A giant grouper is enjoying personal dental care courtesy of an aquarist at Bristol Aquarium.

Nelson the yellowfin grouper, who measures close to half-a-metre in length, was donated to the Harbourside wildlife attraction from an aquatic shop in Gloucestershire.

In the ocean groupers employ the services of tiny blue-and-white cleaner wrasse to keep their mouths and gills clear of parasites.

However Nelson appears to prefer the human touch, so aquarist Katie Halsey has taken to employing a cleaner wrasse-coloured toddler’s toothbrush to do the job instead.

“Nelson is incredibly friendly and seems to genuinely enjoy interacting with us. He’s very used to human company and literally rushes to the top of the display when he sees me,” said Katie.

“We’re not sure if he is really fooled into believing the toothbrush is a cleaner wrasse or whether he simply likes the sensation.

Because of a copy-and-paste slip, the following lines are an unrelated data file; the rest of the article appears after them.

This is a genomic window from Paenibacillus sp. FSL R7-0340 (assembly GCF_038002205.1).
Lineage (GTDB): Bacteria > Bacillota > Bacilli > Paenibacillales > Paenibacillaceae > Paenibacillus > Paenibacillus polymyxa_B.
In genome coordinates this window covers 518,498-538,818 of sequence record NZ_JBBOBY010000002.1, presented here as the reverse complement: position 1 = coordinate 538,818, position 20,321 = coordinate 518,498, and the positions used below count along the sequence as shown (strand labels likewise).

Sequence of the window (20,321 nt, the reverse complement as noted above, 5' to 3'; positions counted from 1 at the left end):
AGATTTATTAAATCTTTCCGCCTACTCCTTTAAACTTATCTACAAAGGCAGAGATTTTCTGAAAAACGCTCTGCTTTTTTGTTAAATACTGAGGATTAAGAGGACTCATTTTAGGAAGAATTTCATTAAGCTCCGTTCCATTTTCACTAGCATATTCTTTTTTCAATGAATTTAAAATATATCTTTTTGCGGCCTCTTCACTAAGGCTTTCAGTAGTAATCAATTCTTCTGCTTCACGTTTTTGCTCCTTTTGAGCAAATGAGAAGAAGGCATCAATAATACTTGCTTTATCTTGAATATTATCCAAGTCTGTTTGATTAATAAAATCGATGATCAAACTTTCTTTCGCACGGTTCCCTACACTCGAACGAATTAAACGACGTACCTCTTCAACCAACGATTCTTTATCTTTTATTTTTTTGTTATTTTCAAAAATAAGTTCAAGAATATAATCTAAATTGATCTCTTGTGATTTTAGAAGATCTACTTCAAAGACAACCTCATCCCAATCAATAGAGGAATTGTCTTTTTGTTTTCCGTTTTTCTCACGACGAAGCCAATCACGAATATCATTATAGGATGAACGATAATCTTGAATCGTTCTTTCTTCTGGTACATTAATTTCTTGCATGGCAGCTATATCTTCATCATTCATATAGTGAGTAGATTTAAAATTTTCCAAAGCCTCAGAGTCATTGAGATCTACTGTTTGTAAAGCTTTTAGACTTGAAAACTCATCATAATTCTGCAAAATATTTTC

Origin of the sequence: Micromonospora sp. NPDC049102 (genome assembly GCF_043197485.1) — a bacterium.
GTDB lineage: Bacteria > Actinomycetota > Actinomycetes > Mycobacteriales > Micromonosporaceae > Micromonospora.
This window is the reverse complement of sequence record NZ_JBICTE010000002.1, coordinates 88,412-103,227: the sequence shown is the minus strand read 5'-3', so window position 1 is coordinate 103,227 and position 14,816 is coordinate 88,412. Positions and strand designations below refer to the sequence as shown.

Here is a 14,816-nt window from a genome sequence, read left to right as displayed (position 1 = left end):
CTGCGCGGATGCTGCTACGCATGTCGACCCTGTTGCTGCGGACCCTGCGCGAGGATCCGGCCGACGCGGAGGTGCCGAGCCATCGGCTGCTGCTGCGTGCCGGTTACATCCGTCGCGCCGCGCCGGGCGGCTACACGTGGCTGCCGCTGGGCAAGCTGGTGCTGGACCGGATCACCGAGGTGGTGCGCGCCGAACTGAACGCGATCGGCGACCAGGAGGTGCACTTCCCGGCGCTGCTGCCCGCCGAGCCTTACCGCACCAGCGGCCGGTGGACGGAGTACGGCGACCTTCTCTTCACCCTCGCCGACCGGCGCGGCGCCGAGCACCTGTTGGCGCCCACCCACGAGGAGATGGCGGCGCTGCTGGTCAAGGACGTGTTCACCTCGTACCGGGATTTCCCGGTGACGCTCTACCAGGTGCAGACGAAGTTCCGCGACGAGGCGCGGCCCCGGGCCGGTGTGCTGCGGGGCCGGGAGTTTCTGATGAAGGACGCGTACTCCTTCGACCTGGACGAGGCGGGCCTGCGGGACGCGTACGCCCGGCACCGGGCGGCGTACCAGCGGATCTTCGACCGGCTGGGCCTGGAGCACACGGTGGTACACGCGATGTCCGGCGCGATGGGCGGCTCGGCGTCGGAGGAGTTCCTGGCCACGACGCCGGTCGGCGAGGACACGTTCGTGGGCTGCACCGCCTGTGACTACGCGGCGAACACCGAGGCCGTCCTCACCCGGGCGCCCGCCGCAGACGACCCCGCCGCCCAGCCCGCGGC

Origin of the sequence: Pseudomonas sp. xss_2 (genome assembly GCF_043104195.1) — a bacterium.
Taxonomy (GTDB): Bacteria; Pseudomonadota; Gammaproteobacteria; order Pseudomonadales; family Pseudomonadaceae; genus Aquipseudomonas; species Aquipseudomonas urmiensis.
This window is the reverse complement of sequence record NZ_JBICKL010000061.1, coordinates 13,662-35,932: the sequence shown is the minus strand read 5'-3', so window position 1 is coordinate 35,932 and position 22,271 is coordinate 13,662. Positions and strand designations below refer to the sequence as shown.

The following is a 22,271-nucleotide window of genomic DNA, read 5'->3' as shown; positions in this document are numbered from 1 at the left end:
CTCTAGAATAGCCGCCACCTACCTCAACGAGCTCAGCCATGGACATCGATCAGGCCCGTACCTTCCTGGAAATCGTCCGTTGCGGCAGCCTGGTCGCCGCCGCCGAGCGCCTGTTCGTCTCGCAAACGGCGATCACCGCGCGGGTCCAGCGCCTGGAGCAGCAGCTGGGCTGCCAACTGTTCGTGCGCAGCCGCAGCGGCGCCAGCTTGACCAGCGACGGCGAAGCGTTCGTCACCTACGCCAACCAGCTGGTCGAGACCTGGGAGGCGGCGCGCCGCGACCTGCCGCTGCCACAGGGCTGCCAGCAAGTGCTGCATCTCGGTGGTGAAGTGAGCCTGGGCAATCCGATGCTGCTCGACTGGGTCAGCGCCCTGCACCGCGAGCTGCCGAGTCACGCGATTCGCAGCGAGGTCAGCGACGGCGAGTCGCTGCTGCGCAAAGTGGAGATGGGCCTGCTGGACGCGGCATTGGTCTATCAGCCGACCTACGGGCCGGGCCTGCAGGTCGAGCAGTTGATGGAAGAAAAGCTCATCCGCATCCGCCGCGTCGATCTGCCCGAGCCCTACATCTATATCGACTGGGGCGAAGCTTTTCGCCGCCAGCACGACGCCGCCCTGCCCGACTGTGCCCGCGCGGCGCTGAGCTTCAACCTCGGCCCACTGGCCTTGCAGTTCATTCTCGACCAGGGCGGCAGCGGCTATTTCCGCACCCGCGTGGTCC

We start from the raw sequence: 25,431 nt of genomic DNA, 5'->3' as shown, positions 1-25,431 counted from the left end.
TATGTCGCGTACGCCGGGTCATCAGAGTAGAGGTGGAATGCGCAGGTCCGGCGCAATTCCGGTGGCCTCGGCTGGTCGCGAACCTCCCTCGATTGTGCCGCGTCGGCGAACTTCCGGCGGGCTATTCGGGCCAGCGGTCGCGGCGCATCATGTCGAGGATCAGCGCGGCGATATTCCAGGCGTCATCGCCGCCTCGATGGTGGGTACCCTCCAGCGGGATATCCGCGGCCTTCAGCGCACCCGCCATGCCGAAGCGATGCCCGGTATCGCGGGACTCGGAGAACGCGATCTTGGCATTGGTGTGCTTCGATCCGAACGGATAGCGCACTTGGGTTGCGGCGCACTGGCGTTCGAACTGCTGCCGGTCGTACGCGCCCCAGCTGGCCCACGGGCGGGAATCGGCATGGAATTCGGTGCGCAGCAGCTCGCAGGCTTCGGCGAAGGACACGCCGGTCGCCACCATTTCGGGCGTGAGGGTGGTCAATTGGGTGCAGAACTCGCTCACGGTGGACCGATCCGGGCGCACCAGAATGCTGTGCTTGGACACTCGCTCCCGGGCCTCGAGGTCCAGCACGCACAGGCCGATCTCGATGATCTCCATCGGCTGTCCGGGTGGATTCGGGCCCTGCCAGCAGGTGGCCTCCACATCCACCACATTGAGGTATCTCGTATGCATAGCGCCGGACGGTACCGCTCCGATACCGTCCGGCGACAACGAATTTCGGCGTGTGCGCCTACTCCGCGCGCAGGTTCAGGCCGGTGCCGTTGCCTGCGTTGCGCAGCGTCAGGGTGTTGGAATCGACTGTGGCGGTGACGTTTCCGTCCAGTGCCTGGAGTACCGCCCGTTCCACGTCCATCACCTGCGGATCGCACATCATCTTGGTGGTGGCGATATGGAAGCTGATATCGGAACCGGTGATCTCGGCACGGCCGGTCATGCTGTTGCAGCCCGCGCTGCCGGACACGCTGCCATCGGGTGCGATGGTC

“As well as having his teeth brushed, he also loves having his tummy tickled. It’s highly unusual for a fish to form such a close bond with humans but from our point of view it’s also incredibly rewarding to be able to interact so directly with him,” she added.

A highly colourful coral reef fish, the yellowfin grouper is found throughout the western Atlantic, the Gulf of Mexico and the Caribbean Sea.

In the wild yellowfin grouper are a popular food fish and there is some concern about their long-term future. As a result they are officially classified as being ‘Near Threatened’.

According to the International Union for Conservation of Nature (IUCN) ‘Near Threatened’ is a conservation status assigned to species that may be considered threatened with extinction in the near future.

Issued by Bristol Aquarium. For more information please contact David Waines or Tina Patel on 0117 934 0944 or Dan de Castro on 0117 934 0943 .